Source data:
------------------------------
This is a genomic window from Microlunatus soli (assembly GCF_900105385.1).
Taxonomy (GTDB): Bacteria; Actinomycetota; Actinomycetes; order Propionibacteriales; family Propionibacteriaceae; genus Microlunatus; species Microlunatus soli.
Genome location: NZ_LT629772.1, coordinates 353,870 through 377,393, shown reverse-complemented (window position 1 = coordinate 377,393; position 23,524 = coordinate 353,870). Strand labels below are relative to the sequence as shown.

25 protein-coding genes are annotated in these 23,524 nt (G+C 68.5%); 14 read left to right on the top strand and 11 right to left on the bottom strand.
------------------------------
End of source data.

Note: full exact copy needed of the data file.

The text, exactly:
This is a genomic window from Microlunatus soli (assembly GCF_900105385.1).
Taxonomy (GTDB): Bacteria; Actinomycetota; Actinomycetes; order Propionibacteriales; family Propionibacteriaceae; genus Microlunatus; species Microlunatus soli.
Genome location: NZ_LT629772.1, coordinates 353,870 through 377,393, shown reverse-complemented (window position 1 = coordinate 377,393; position 23,524 = coordinate 353,870). Strand labels below are relative to the sequence as shown.

25 protein-coding genes are annotated in these 23,524 nt (G+C 68.5%); 14 read left to right on the top strand and 11 right to left on the bottom strand.